Review: Mystic City by Theo Lawrence

Monday, October 22, 2012 8:00 AM
Title: Mystic City 
Author: Theo Lawrence
Published: October 9, 2012
Publisher: Delacorte Books for Young Readers
Series: Mystic City #1
Genre: Young Adult Dystopian
Pages: 397
Source: Purchased
Rating: 3 stars
Goodreads | Amazon | Barnes & Noble
“I always knew this story would break my heart”
― Theo Lawrence, Mystic City

Synopsis
Aria Rose, youngest scion of one of Mystic City's two ruling rival families, finds herself betrothed to Thomas Foster, the son of her parents' sworn enemies. The union of the two will end the generations-long political feud—and unite all those living in the Aeries, the privileged upper reaches of the city, against the banished mystics who dwell below in the Depths.

But Aria doesn't remember falling in love with Thomas; in fact, she wakes one day with huge gaps in her memory. And she can't conceive why her parents would have agreed to unite with the Fosters in the first place.

Only when Aria meets Hunter, a gorgeous rebel mystic from the Depths, does she start to have glimmers of recollection—and to understand that he holds the key to unlocking her past. The choices she makes can save or doom the city—including herself. (Goodreads)
My Thoughts
I have been eagerly anticipating Mystic City for a long time. The premise and cover together had me very excited for its release. The world building left nothing to be desired. Manhattan is completely reimagined into a mystical world divided between the people above and the people below. The rich and famous live far above the streets in dazzling skyscrapers soaring above the ground. The Aeries remain untouched by the destruction left behind by the climate change, and the buildings are connected by bridges and lightrails. The privileged never use the PODs (points of descent) to descend below. The PODs are for the servants that live far below in the Depths. The Depths are filled with the poor and the Mystics. The Mystics are prejudiced against because they possess unnatural powers and are perceived as a threat. Every Mystic must be registered and drained twice a year, but some undrained Mystics remain in hiding, escaping the power draining. The Mystics were sort of like X-Men, as they all possess different powers and are pretty much kickass. For the most part, they can heal but they also have unique abilities such as walking through buildings or summoning storms.

Mystic City was wildly inventive in setting. Manhattan was unrecognizable in this book, and I enjoyed all of the vivid descriptions of this futuristic setting. Central Park, Times Square, and other familiar locations held only a memory of their old wonders. The Depths, the actual streets of Manhattan, had turned into canals due to global warming and flooding. Gondoliers took customers from place to place, and there was almost a dark beauty to this lost Manhattan that was reminiscent of Venice. I fell in love with this fantastical world where the rich lived far above, almost as if they lived in a city in the sky.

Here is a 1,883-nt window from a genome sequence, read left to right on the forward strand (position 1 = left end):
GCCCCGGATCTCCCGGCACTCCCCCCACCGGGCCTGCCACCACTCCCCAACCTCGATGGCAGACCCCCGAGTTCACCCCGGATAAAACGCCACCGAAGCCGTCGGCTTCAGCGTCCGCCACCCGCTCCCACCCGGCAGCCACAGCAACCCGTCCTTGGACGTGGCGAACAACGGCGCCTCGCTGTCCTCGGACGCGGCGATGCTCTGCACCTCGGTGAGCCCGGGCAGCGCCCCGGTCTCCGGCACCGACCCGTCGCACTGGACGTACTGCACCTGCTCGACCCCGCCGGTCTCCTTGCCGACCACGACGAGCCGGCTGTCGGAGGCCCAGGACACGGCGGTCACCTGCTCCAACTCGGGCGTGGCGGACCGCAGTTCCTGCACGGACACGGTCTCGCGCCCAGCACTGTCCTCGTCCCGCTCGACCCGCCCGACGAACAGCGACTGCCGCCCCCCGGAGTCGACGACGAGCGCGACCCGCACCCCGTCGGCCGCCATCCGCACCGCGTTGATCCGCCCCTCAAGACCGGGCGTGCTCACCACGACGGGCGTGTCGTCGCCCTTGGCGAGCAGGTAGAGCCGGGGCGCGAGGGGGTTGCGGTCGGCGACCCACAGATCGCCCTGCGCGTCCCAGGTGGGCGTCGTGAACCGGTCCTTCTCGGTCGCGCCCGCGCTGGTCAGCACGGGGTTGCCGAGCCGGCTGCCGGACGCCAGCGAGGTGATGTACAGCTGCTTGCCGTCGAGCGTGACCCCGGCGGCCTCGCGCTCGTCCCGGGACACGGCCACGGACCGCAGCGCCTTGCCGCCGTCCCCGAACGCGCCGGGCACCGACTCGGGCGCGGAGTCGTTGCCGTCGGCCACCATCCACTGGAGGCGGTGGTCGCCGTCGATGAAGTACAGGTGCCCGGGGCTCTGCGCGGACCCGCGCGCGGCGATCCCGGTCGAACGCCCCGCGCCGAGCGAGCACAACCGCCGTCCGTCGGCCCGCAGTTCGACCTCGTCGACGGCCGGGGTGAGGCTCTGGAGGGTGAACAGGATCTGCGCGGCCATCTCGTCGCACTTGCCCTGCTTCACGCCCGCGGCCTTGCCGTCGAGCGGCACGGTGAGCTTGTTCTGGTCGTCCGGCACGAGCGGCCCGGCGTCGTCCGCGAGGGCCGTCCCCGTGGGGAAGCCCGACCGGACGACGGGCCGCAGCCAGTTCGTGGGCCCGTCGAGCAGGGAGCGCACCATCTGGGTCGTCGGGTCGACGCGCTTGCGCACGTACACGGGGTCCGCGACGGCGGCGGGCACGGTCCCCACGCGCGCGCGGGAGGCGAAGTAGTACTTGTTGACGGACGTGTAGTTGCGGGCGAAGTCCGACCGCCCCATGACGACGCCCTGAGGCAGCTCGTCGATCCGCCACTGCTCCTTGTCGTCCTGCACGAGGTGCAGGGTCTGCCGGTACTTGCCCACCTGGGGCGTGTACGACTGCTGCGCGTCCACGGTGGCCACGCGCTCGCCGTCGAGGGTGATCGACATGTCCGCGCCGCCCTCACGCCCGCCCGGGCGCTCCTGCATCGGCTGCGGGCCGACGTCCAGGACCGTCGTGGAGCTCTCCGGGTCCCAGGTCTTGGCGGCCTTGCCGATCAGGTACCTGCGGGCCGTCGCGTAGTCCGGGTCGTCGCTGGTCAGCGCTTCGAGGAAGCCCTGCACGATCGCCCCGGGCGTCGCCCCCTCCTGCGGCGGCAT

While I fell in love with the setting, I wasn't as thrilled with the characters. Aria was certainly likable enough, but for some reason, I felt no connection to her whatsoever. I could not understand why she was such close friends with Kiki when Kiki had few redeemable qualities. Aria seemed to be the exact opposite of Kiki, as she was less concerned with gossip and not as petty. As Aria is recovering her memories, we begin to understand that she went against her parents' wishes, but I never fully grasped the why of the matter. Why did Aria, a rich girl raised in the Aeries, suddenly disobey her parents? When and why did she start thinking differently? That was never entirely clear. And while the romance between Aria and Hunter couldn't be described as instalove necessarily (can't say why), I would have liked a little more progression.

As for the Mystics, I loved their powers and was thrilled to hear about them. But I needed a little more background concerning how they originally got their powers. Some details were given, but they weren't enough. Also, what time period is this? Some more history would have been nice.

Mystic City is an action-packed book perfect for readers who love fantasy, star-crossed lovers, and magic. But if you're someone who needs more character development, this book might not be for you. I'll definitely read Toxic Heart because I fell in love with this world, but I do hope I'll feel more connected to the characters and that I'll learn more about the Mystics.


4 comments:

  1. Replies
    1. You should! I want to hear how you like it.

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  2. I actually am turned off by the cover - I know, I'm weird like that. But she looks so childlike in that image, and this book is marketed towards a YA audience and her character is old enough to be engaged? For some reasons things just don't add up for me.

    Perhaps the fact that this is the first novel in a series is a good thing, in that I'm sure a lot of the questions you have now will be answered eventually. The premise sounds interesting, but for some reason I just don't feel super drawn to this book. Maybe I'll change my mind eventually.

    ReplyDelete
    Replies
    1. I actually wasn't bothered by the cover at all. She didn't look that young to me. And it was a different time period so maybe engagement age isn't the same, especially for the rich who do what they like.

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